We enjoyed Cowell so much that we decided to stay another day to catch up on some home/house work and to pay a visit to the other pub in the town – the ‘Friendly’ Franklin Harbour Hotel. We’ve not really mention before that one of our daily ‘routines’ wherever we are is to sit in the sun outside a café or bakery and have a late morning cup of coffee – a habit we picked up from our time staying with Tam – “Two flat whites please” and sometimes a nice bit of cake for Eric. Our morning cuppa at Cowell Bakery was the friendliest and chattiest we’d encountered so far. It happened to be lunchtime for some folk in the town and a group of community health workers at the next table soon engaged us in conversation/cheek/banter – a right cheery lot they were. They were off to sort out some entertainment for the old folks of the town and Eric explored the possibility of giving a talk and slide show of our travels. This is exactly the sort of thing they would have wanted had we been staying until the following week. But they gave us some tips on how we might pre-plan a talk in some other similar small town as we travel around. That evening it was off to the ‘Friendly’ Franklin Harbour where we had the ‘best pub food in Australia’. As at the Commercial, the staff here were lively, responsive, helpful and, naturally, friendly. An exiting element of the evening was the lottery/tombola promising prizes of an array of goodies such as meat parcels, vats of whisky, bottles of wine/sherry etc. How could we lose? But lose we did, as did the couple at the next table despite having twice the number of tickets as us. So the four of us decided to have an inquest and over another couple of bottles of wine we tried to get a better understanding of Australia. John and Judy (who’d been in local politics at one time) were stimulating company as we covered a range of issues such as Australia’s drought, politics, consumer rights, hair dyeing. But soon we had to totter home to Annie near closing time. As we turned the corner Margaret looked into the bar and who should be sitting at the end of the bar but Keith - again! As we peered through the window we’re sure he gave signs of recognition – it couldn’t have been him, could it? Or maybe we had just had a bit too much wine.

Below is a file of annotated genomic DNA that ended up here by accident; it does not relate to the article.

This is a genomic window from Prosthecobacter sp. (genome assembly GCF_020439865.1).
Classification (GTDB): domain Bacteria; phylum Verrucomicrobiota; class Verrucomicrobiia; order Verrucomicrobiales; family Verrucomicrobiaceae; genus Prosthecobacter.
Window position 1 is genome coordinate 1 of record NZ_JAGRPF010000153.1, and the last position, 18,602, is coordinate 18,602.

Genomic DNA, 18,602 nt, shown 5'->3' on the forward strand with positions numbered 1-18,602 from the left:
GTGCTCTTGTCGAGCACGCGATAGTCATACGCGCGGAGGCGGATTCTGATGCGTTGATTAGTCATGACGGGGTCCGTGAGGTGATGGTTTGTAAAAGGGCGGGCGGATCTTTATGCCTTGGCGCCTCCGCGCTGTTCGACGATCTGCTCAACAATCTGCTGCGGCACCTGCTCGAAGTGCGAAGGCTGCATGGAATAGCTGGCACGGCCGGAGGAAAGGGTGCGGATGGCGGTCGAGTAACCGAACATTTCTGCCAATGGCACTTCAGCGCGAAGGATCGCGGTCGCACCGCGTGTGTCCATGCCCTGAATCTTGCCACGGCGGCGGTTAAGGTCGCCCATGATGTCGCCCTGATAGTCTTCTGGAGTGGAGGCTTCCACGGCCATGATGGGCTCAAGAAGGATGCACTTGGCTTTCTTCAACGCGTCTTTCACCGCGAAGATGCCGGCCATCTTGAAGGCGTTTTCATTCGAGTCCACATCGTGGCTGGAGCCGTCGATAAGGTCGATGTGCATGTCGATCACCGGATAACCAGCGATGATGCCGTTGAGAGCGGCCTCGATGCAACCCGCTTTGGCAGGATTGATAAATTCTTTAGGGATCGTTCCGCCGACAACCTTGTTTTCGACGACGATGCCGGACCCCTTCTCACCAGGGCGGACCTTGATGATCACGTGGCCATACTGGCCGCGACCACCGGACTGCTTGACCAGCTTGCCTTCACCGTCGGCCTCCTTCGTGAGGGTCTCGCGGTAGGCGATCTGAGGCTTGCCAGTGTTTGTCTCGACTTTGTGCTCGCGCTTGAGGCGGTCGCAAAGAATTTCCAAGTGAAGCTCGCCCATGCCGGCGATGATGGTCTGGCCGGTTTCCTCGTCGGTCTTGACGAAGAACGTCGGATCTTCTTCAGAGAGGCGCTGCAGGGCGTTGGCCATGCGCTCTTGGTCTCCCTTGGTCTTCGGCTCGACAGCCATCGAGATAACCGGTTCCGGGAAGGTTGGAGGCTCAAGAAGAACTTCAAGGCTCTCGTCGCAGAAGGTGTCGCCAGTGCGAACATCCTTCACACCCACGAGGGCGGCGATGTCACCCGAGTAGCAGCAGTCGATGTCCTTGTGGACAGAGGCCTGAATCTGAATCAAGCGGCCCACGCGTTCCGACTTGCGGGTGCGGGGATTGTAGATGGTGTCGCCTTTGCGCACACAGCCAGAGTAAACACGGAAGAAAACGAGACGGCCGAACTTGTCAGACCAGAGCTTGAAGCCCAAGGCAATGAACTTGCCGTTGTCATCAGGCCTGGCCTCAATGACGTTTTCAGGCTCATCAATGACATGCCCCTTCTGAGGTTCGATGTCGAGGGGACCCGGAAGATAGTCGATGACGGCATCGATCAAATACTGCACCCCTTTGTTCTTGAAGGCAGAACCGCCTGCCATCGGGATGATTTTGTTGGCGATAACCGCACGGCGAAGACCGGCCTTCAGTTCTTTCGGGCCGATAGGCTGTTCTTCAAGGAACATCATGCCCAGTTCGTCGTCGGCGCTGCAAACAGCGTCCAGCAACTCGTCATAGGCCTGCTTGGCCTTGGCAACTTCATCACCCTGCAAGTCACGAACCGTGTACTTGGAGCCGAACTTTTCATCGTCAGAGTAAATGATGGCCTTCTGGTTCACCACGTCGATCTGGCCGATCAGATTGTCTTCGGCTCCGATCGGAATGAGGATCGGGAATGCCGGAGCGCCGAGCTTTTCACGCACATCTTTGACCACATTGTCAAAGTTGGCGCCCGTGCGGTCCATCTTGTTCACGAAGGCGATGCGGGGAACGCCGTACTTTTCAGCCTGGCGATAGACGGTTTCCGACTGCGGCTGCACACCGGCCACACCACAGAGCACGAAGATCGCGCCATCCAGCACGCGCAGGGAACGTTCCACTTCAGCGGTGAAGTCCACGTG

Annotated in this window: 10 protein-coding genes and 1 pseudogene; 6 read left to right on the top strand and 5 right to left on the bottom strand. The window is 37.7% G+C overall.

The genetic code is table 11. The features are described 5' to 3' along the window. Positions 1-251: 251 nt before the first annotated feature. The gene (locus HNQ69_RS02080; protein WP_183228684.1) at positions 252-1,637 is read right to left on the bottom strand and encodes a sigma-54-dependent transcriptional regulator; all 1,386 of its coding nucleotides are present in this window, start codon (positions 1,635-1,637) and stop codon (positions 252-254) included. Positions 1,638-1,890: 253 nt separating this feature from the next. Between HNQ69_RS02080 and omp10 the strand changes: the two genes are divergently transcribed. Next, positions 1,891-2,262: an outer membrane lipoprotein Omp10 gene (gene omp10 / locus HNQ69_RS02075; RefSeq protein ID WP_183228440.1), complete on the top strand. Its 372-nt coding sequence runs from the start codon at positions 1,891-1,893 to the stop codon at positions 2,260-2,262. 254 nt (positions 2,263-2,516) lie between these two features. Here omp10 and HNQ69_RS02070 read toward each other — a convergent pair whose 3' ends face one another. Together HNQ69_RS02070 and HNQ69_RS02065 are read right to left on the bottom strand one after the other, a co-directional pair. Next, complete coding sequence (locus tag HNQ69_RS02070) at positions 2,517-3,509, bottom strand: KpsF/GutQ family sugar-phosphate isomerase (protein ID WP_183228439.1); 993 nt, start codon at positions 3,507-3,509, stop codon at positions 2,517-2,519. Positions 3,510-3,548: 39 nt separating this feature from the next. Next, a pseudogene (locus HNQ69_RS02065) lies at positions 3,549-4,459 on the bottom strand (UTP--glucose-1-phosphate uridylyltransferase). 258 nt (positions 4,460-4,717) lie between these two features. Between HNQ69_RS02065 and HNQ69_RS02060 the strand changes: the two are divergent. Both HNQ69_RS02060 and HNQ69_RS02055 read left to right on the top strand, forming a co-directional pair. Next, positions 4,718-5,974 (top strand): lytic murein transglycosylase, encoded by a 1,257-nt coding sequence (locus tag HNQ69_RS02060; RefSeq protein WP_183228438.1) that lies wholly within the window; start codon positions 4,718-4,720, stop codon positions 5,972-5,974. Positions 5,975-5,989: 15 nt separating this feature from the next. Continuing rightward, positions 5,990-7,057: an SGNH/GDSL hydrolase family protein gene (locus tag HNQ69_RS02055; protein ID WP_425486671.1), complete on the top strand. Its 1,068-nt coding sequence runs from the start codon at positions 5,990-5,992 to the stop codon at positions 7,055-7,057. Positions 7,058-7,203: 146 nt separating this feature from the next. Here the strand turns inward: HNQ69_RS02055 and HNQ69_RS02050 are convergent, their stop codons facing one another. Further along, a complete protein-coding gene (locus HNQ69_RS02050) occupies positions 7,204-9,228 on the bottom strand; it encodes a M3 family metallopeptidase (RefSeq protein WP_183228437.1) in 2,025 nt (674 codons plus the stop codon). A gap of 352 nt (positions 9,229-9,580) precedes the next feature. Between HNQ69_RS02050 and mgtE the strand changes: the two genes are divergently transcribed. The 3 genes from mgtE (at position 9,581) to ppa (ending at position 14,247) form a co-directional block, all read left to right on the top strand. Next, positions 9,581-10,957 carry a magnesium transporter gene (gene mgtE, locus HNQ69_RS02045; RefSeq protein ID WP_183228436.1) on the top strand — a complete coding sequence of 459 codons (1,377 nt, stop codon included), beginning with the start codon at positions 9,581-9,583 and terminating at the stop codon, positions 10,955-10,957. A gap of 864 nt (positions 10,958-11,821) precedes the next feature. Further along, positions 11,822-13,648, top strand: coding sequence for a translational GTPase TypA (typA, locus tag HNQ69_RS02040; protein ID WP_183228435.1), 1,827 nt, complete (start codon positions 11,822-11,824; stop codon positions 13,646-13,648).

Next day we said farewell to Cowell - the friendliest place in Australia - and headed further south down the long, long straight roads of the Eyre Peninsula, calling in at the small coastal towns of Arno Bay, Port Neil, Tumby Bay, where yes - we had a town tour in a horse and cart courtesy of Ross the driver and a Clydesdale called Apollo, and Louth where we had 9 holes on our first golf course with black greens (see photographs). This is where you have to rake the greens/blacks – not the bunkers! Then it was off to Port Lincoln - home to a load of wealthy people mainly due to tuna and abalone fishing – for the night. The site at Kirton is in a lovely setting overlooking Boston Bay.
This part of journey is certainly a breath of fresh Eyre.